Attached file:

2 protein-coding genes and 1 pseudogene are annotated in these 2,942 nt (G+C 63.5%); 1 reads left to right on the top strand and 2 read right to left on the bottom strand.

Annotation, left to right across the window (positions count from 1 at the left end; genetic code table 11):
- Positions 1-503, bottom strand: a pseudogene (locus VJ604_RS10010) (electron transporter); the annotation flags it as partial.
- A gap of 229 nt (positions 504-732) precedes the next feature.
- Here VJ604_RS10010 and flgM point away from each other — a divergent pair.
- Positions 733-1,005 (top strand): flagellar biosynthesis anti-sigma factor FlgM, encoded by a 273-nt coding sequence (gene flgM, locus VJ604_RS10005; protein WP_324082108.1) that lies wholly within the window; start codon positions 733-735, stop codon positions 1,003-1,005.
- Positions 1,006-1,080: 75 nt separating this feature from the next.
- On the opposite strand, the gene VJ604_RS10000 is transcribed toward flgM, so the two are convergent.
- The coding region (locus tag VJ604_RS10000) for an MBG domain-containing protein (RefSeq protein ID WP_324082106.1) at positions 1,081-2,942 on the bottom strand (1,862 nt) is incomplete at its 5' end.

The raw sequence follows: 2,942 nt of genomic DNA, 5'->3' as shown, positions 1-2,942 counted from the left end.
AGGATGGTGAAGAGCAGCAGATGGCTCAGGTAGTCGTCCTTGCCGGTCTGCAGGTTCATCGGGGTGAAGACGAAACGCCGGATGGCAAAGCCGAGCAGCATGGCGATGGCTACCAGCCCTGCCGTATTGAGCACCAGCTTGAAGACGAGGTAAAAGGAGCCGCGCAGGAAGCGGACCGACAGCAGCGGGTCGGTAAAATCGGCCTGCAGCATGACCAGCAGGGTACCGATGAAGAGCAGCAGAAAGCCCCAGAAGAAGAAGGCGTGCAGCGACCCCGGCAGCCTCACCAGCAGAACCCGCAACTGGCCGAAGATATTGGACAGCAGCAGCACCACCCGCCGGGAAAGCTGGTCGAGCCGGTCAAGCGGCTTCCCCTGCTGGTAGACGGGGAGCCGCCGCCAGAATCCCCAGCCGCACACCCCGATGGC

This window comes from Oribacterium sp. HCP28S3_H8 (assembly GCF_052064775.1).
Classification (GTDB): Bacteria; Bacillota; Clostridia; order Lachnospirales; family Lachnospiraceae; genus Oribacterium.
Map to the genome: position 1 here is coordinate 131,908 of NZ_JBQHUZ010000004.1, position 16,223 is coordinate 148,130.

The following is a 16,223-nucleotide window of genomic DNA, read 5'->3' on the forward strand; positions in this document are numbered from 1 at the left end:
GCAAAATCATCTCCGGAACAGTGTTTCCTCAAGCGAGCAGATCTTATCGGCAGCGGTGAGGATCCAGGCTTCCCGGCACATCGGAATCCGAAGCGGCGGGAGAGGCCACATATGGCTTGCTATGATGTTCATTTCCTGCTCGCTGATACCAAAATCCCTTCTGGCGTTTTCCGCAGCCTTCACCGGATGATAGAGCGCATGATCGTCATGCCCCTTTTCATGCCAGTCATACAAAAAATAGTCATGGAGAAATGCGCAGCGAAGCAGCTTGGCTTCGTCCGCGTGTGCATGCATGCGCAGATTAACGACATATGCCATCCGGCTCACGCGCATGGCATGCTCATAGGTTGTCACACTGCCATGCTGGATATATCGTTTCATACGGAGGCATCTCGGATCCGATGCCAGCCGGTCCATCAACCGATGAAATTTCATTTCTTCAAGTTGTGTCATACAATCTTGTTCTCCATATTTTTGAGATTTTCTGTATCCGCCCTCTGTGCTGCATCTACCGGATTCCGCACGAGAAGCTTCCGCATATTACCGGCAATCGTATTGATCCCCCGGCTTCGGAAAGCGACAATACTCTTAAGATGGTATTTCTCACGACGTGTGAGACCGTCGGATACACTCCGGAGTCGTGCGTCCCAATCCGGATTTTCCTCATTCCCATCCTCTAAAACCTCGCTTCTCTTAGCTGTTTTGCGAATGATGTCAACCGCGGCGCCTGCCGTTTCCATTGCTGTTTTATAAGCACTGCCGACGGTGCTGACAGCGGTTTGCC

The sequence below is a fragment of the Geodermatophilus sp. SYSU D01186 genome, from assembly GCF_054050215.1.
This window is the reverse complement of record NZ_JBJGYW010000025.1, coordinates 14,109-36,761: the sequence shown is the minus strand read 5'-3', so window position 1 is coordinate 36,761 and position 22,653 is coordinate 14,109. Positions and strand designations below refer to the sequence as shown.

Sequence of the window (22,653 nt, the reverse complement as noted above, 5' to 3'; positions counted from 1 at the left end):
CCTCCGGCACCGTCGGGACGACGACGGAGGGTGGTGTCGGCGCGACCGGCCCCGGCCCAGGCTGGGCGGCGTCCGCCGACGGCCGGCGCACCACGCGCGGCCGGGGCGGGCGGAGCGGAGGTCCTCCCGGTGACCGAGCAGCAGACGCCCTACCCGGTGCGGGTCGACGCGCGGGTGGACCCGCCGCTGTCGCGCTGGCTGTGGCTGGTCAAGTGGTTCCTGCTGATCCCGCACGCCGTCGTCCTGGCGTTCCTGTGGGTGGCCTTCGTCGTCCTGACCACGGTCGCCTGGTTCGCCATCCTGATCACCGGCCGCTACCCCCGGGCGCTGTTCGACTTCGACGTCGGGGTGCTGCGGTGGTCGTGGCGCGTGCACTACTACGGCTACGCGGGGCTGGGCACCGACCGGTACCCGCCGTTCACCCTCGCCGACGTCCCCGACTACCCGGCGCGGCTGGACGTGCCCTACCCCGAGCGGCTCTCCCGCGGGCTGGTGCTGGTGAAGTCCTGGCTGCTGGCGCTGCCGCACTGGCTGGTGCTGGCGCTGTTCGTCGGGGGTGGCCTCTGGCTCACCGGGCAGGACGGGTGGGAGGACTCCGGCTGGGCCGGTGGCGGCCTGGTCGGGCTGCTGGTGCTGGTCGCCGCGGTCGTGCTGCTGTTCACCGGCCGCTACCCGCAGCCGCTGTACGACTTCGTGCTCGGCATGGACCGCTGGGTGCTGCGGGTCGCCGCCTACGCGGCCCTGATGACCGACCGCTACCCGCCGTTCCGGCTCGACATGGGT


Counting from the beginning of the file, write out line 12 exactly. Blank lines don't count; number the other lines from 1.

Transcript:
This window comes from Oribacterium sp. HCP28S3_H8 (assembly GCF_052064775.1).